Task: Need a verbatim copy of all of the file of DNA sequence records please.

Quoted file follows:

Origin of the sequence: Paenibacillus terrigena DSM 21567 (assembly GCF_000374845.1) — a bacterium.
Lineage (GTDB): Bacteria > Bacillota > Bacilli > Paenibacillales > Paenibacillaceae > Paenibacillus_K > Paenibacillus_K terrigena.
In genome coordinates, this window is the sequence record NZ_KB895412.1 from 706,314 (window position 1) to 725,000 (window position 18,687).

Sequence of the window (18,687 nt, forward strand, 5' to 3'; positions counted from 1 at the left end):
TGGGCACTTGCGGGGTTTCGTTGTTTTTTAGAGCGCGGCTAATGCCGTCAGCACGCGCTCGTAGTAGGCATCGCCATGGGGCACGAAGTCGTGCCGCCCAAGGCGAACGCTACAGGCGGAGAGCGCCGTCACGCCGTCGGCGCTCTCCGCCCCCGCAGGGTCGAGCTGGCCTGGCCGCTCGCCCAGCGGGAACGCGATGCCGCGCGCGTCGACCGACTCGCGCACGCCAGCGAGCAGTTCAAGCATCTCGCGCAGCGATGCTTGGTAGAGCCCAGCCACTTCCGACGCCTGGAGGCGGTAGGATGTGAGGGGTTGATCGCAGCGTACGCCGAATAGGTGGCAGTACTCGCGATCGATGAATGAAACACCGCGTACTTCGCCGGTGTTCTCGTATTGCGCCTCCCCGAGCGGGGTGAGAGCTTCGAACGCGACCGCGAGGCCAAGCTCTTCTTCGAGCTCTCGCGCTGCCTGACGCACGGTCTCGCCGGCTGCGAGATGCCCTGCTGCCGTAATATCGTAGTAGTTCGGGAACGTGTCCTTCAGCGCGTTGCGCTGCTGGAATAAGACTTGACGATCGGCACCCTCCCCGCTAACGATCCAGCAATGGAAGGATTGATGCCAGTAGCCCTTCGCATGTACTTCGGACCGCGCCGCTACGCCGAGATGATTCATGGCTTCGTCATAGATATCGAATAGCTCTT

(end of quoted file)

Origin of the sequence: Paenibacillus terrigena DSM 21567 (assembly GCF_000374845.1) — a bacterium.
Lineage (GTDB): Bacteria > Bacillota > Bacilli > Paenibacillales > Paenibacillaceae > Paenibacillus_K > Paenibacillus_K terrigena.
In genome coordinates, this window is the sequence record NZ_KB895412.1 from 706,314 (window position 1) to 725,000 (window position 18,687).

Sequence of the window (18,687 nt, forward strand, 5' to 3'; positions counted from 1 at the left end):
TGGGCACTTGCGGGGTTTCGTTGTTTTTTAGAGCGCGGCTAATGCCGTCAGCACGCGCTCGTAGTAGGCATCGCCATGGGGCACGAAGTCGTGCCGCCCAAGGCGAACGCTACAGGCGGAGAGCGCCGTCACGCCGTCGGCGCTCTCCGCCCCCGCAGGGTCGAGCTGGCCTGGCCGCTCGCCCAGCGGGAACGCGATGCCGCGCGCGTCGACCGACTCGCGCACGCCAGCGAGCAGTTCAAGCATCTCGCGCAGCGATGCTTGGTAGAGCCCAGCCACTTCCGACGCCTGGAGGCGGTAGGATGTGAGGGGTTGATCGCAGCGTACGCCGAATAGGTGGCAGTACTCGCGATCGATGAATGAAACACCGCGTACTTCGCCGGTGTTCTCGTATTGCGCCTCCCCGAGCGGGGTGAGAGCTTCGAACGCGACCGCGAGGCCAAGCTCTTCTTCGAGCTCTCGCGCTGCCTGACGCACGGTCTCGCCGGCTGCGAGATGCCCTGCTGCCGTAATATCGTAGTAGTTCGGGAACGTGTCCTTCAGCGCGTTGCGCTGCTGGAATAAGACTTGACGATCGGCACCCTCCCCGCTAACGATCCAGCAATGGAAGGATTGATGCCAGTAGCCCTTCGCATGTACTTCGGACCGCGCCGCTACGCCGAGATGATTCATGGCTTCGTCATAGATATCGAATAGCTCTT